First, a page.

Christie's said it had reviewed nearly 2,800 works in the Detroit Institute of Arts collection that were either purchased entirely or partially with city funds.
Emergency Manager Kevyn Orr hired Christie's in August, noting then that the appraisal of the work was necessary as part of bankruptcy proceedings although there were no set plans to sell the art.
A possible art sale to help the city close its huge fiscal gap has been a flashpoint in Detroit's bankruptcy, which a judge ruled could proceed despite challenges from creditors.
On Wednesday, Christie's said it had reviewed nearly 2,800 works that were either purchased entirely or partially with city funds. That represents a fraction of the 66,000 pieces in the Detroit Institute of Arts collection.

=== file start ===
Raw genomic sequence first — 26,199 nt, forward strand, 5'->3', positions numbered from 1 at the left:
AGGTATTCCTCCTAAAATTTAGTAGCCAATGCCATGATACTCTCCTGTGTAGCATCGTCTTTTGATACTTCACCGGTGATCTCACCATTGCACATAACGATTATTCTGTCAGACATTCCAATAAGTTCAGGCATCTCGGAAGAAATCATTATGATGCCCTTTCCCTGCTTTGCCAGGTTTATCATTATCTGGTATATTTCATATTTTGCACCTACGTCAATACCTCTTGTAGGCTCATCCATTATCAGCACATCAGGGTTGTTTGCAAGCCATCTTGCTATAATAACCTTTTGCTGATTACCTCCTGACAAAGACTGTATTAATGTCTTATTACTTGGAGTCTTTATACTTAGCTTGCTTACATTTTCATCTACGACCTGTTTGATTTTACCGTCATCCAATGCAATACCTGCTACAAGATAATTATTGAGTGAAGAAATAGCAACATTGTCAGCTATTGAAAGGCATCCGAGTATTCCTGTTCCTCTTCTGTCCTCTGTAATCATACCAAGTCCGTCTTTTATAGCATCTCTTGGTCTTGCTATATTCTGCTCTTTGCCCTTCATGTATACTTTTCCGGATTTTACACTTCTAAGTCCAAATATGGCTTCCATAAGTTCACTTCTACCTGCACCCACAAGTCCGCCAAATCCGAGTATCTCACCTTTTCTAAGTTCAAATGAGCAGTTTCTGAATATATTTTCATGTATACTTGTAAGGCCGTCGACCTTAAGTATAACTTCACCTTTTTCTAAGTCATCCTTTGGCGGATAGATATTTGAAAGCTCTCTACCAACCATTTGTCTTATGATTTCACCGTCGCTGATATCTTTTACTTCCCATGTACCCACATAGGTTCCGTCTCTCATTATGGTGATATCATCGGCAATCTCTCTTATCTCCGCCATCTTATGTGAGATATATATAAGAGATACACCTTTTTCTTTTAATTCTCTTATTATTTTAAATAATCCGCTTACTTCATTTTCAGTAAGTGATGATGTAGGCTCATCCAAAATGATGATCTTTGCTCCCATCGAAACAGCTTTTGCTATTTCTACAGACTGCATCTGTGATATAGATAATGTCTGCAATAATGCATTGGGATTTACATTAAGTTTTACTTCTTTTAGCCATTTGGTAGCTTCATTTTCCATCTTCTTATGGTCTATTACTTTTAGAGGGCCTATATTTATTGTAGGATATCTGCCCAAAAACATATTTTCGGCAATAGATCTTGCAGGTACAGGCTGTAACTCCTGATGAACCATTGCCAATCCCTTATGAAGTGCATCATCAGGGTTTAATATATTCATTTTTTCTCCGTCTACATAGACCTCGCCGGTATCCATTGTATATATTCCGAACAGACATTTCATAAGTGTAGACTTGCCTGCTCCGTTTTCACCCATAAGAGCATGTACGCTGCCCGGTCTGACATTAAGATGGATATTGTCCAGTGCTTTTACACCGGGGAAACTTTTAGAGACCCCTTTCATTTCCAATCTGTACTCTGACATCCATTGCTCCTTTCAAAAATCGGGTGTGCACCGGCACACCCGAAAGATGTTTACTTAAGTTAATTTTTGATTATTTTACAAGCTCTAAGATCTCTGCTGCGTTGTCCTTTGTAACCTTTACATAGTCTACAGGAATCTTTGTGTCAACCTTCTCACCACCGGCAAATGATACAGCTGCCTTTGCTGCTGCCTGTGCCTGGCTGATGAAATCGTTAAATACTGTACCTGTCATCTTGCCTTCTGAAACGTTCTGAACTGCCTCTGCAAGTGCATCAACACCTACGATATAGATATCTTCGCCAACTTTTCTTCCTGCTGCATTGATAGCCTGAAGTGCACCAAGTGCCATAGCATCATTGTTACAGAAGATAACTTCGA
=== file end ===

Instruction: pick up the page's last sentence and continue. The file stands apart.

Christie's added that 75% of the city-owned art's value came from 11 pieces currently on display in the museum.
The auction house said it would release a full report to Orr and the public the week of Dec. 16.
"The purpose for which Christie's was retained was to get a fair market valuation of the city-purchased works that are part of the city's collection," an Orr spokesman said Wednesday. "We have that now and it will be used in determining how best to monetize the value of the city's asset."
Christie's added that it had determined five possible ways the art could be used to help the city pay its bills without selling it, details of which will be in its full report.
In a statement, the Detroit Institute of Arts reiterated its position that "the museum collection is a cultural resource, not a municipal asset."
Orr has proposed cutting $11.5 billion of the city's $18 billion debt to $2 billion. That could mean deep cuts in pension and retiree health care benefits promised to current and former city employees and slashed payments due to holders of city bonds.
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